AVERROES: Apixaban bleeding profile no worse than with aspirin
MedWire News: The risk for major or intracranial bleeding among atrial fibrillation (AF) patients taking the factor Xa inhibitor apixaban is much the same as among those taking aspirin, show the full results from the AVERROES trial.
As previously reported, patients taking apixaban had a 55% reduction in the risk for ischemic stroke or systemic embolism, which resulted in the early termination of the AVERROES (Apixaban Versus Acetylsalicylic acid to Prevent Strokes in AF Patients Who Have Failed or Are Unsuitable for Vitamin K Antagonist Treatment) trial after an average follow-up of 1.1 years.
A total of 5599 AF patients with at least one other stroke risk factor were randomly assigned to receive twice-daily apixaban 5 mg or aspirin 81-324 mg/day. About 65% of the aspirin group took an 81-mg dose, about a quarter took 162 mg daily, and the remainder took a 243- or 324-mg dose.
Nearly all patients were clinically eligible for warfarin treatment but were considered unsuitable to receive the drug, with about half having multiple reasons for unsuitability. The two predominant reasons were physicians believing that routine measurement of international normalized ratios could or would not be achieved (in 43%) and patients refusing to take the drug (up to 38%).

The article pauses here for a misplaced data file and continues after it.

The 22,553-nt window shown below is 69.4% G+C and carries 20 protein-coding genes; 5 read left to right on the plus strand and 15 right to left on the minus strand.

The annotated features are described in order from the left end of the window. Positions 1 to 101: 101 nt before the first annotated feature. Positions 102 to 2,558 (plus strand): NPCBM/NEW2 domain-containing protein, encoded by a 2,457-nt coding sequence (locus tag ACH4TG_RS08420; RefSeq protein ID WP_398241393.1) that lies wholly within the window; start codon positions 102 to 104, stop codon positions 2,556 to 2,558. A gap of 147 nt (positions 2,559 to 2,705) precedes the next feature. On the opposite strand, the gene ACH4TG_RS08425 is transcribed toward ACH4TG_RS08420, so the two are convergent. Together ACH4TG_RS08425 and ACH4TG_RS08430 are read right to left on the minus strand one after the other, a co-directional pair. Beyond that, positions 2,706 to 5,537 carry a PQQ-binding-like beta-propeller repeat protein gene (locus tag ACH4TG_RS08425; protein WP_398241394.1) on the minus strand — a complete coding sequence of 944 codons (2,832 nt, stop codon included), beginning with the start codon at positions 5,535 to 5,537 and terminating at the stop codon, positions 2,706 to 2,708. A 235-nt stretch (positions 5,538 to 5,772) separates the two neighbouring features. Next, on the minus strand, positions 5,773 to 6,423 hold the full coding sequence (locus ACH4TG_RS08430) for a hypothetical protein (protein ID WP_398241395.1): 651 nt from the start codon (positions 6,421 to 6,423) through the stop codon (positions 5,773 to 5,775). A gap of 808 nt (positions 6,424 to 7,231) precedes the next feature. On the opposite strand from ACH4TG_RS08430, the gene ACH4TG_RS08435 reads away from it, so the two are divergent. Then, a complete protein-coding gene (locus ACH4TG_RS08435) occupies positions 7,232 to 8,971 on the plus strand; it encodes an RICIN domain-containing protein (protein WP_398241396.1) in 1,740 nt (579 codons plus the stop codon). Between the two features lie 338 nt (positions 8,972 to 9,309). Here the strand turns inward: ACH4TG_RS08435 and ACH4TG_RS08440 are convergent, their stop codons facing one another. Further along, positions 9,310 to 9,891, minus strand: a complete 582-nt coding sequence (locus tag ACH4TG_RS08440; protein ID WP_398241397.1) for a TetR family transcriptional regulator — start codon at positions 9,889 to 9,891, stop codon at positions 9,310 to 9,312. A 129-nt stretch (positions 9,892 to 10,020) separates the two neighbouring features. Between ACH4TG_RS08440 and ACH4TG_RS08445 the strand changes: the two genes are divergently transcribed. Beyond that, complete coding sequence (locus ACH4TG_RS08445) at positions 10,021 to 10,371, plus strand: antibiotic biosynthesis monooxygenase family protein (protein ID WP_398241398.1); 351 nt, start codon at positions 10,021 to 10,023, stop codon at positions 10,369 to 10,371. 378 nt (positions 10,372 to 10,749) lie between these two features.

During follow-up, 44 patients in the apixaban group suffered major bleeding (1.4% per year) compared with 39 (1.2% per year) in the aspirin group. This equated to a nonsignificant 1.13-fold increase in bleeding risk among patients taking apixaban (95% confidence interval: 0.74-1.75).
Importantly, there was no increase in hemorrhagic stroke risk among patients taking apixaban, of whom 11 suffered intracranial bleeding, compared with 13 aspirin-treatment patients.
Major bleeding is the main drawback of warfarin therapy, with intracranial bleeding the most feared outcome. The current findings suggest that a "reduction of intracranial bleeding will be one of the most important benefits of the newer oral antithrombotic drugs over vitamin K antagonist therapy," say Stuart Connolly (Population Health Research Institute, Hamilton, Ontario, Canada) and colleagues.
The primary outcome, of stroke or systemic embolism, occurred in 51 patients taking apixaban (1.6% per year) versus 113 patients taking aspirin (3.7% per year), giving a highly significant 55% risk reduction for the apixaban group.
"The net clinical benefit of apixaban in these patients was therefore substantial," concludes the team in the New England Journal of Medicine.
MedWire (www.medwire-news.md) is an independent clinical news service provided by Current Medicine Group, a trading division of Springer Healthcare Limited. © Springer Healthcare Ltd; 2011
By Eleanor McDermid